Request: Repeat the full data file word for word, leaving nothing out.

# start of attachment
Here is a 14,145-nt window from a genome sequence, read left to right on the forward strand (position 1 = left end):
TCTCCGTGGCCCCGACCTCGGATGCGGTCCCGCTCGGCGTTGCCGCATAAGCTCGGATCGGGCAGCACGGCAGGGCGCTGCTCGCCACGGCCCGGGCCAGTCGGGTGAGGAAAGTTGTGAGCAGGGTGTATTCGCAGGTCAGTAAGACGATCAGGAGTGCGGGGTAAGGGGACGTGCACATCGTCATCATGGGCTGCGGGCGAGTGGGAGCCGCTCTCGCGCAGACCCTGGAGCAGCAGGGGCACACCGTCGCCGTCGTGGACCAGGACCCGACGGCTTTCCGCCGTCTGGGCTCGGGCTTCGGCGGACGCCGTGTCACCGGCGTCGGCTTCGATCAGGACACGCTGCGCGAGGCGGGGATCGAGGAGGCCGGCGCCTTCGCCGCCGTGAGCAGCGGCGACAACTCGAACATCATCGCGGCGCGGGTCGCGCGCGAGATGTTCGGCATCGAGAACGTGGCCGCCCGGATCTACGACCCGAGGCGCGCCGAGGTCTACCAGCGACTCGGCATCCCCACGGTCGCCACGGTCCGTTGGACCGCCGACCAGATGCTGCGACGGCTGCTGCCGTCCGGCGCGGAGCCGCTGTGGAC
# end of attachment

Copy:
Here is a 14,145-nt window from a genome sequence, read left to right on the forward strand (position 1 = left end):
TCTCCGTGGCCCCGACCTCGGATGCGGTCCCGCTCGGCGTTGCCGCATAAGCTCGGATCGGGCAGCACGGCAGGGCGCTGCTCGCCACGGCCCGGGCCAGTCGGGTGAGGAAAGTTGTGAGCAGGGTGTATTCGCAGGTCAGTAAGACGATCAGGAGTGCGGGGTAAGGGGACGTGCACATCGTCATCATGGGCTGCGGGCGAGTGGGAGCCGCTCTCGCGCAGACCCTGGAGCAGCAGGGGCACACCGTCGCCGTCGTGGACCAGGACCCGACGGCTTTCCGCCGTCTGGGCTCGGGCTTCGGCGGACGCCGTGTCACCGGCGTCGGCTTCGATCAGGACACGCTGCGCGAGGCGGGGATCGAGGAGGCCGGCGCCTTCGCCGCCGTGAGCAGCGGCGACAACTCGAACATCATCGCGGCGCGGGTCGCGCGCGAGATGTTCGGCATCGAGAACGTGGCCGCCCGGATCTACGACCCGAGGCGCGCCGAGGTCTACCAGCGACTCGGCATCCCCACGGTCGCCACGGTCCGTTGGACCGCCGACCAGATGCTGCGACGGCTGCTGCCGTCCGGCGCGGAGCCGCTGTGGAC